The easiest initial similarity and difference is with the setting, both occur at during the Trojan War but as noted by Ovid as Achilles was searching for either Hector or Cygnus, “he lighted on Cyan (his duel with Hector was not to take place for another nine years). ” The battle with Cygnus occurred near the very ginning of the war whereas the battle with Hector occurred near the end. Although the battle with Cygnus occurred earlier in the timeline, Ovid actually wrote it after, as a pre-emotive retelling of the story of the Trojan War. Another comparison that can be drawn is who Achilles is battling with.
Although Hector is the greatest of Trojan soldiers at the time, it is obvious that Hector has not yet accepted his death and still feared it. Because of this, Hector runs from Achilles and when caught, tried to plead with Achilles to no prevail. Achilles had no fear and was fighting for glory; e knew that dying in war after being a great soldier would leave glory to his name. Achilles shows this by claiming, “As for my fate, I’ll accept it whenever Zeus sends it to me. ” when replying to Hectors last second beg for survival saying the gods will know of Hectors death.
In Ovoid’s telling, Achilles battled an opponent who appeared to be much more courageous, in Cygnus. After Achilles shouted at Cygnus that it was his time to die, Cygnus stood tall and took spears off the body. However, once Achilles charged at Cygnus he also proceeded to run from the fight. Another similarity between the two poems is the intervention of Gods. In Iliad, Athena and Zeus help in the death of Hector. Although Zeus initially looked to help Hector, Athena convinced him not to and went on to trick Hector into facing Achilles in battle.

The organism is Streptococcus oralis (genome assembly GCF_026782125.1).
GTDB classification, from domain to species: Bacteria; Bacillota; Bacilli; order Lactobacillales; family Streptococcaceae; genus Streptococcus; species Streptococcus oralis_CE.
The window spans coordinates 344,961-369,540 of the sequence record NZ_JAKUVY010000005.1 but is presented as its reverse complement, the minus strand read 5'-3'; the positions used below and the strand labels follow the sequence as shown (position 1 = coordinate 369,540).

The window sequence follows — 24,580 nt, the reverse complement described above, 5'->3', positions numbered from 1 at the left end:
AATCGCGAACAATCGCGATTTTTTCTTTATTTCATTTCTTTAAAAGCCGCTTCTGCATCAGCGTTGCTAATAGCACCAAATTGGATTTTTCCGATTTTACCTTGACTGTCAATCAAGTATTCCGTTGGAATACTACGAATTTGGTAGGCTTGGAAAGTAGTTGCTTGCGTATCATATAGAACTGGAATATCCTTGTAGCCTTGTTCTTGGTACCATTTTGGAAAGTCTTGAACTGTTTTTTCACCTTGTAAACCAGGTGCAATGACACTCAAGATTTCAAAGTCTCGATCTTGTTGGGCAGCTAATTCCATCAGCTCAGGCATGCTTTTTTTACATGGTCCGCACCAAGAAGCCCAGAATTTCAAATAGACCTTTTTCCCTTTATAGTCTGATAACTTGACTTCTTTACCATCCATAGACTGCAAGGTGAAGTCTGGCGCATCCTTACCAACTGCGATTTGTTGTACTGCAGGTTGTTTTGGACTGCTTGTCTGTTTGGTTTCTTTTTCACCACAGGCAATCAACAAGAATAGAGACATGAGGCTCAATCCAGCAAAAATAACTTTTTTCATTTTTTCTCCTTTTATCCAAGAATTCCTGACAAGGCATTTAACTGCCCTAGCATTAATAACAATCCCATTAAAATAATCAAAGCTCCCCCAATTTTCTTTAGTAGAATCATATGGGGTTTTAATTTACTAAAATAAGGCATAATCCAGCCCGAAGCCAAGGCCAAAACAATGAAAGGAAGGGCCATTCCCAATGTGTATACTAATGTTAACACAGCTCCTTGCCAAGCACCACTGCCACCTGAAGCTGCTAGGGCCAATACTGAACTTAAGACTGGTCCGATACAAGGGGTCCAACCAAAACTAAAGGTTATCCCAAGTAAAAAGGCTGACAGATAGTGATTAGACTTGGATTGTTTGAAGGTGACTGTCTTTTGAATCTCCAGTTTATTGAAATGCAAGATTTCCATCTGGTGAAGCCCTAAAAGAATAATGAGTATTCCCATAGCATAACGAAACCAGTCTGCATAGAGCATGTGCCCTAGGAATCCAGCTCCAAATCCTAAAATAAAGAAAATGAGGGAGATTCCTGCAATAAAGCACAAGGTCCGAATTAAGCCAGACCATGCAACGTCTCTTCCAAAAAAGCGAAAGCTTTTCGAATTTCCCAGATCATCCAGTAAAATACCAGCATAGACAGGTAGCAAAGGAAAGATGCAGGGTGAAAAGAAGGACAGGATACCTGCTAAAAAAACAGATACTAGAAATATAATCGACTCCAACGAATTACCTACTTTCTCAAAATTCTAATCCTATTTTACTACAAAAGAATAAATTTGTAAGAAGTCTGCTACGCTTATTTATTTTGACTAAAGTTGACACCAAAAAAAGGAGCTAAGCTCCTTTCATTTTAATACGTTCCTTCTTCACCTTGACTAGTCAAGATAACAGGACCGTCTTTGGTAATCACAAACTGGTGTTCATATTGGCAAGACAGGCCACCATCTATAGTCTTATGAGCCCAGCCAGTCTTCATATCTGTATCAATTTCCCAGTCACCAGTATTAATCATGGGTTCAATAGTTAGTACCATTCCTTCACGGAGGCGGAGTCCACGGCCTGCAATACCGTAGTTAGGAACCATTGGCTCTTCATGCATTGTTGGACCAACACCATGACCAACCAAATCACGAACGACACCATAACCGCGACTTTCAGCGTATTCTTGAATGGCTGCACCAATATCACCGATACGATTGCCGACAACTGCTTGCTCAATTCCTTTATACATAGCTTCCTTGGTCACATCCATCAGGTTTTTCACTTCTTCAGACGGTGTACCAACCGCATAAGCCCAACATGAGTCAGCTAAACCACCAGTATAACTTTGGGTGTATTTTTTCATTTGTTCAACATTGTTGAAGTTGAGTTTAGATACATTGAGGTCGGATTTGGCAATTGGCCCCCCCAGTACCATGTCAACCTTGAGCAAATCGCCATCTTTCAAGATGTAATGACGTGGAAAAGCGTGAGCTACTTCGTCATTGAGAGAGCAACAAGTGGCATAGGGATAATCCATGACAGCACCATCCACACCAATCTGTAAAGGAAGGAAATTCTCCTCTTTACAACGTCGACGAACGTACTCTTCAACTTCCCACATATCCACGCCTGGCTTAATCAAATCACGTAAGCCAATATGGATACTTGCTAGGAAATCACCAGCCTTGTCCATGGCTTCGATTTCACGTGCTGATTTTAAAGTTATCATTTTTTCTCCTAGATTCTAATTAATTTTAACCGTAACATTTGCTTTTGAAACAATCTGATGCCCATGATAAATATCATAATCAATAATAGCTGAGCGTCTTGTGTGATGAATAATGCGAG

In Metamorphoses, the god Rumor helped the Trojan by informing them of the oncoming fleet of Greek ships. In doing so, it gave the Trojan an opportunity to prepare for the battle. Although these are both godly interventions, they have their different reasons for their involvement. Zeus and Athena did so in order to speed up fate, whereas Rumor did so because he is the god of rumor and therefore felt it was is duty. Another interference from a god was when Neptune changed the dead body of his son Cygnus into the form of a swan.
In doing so, Neptune stopped the opportunity for Achilles to defile his body. This brings about a new contrast between the two battles. Upon killing Hector, Achilles and his men continuously stabbed his body, and tied in on the back of Achilles’ chariot. This is a much different ending for the death of Achilles’ foe then it was in Ovoid’s poem. A potential cause of this drastic difference in the stories is that Ovid was known as a poet whose stories were armorial based on love stories and he therefore may not have wanted as gruesome a death.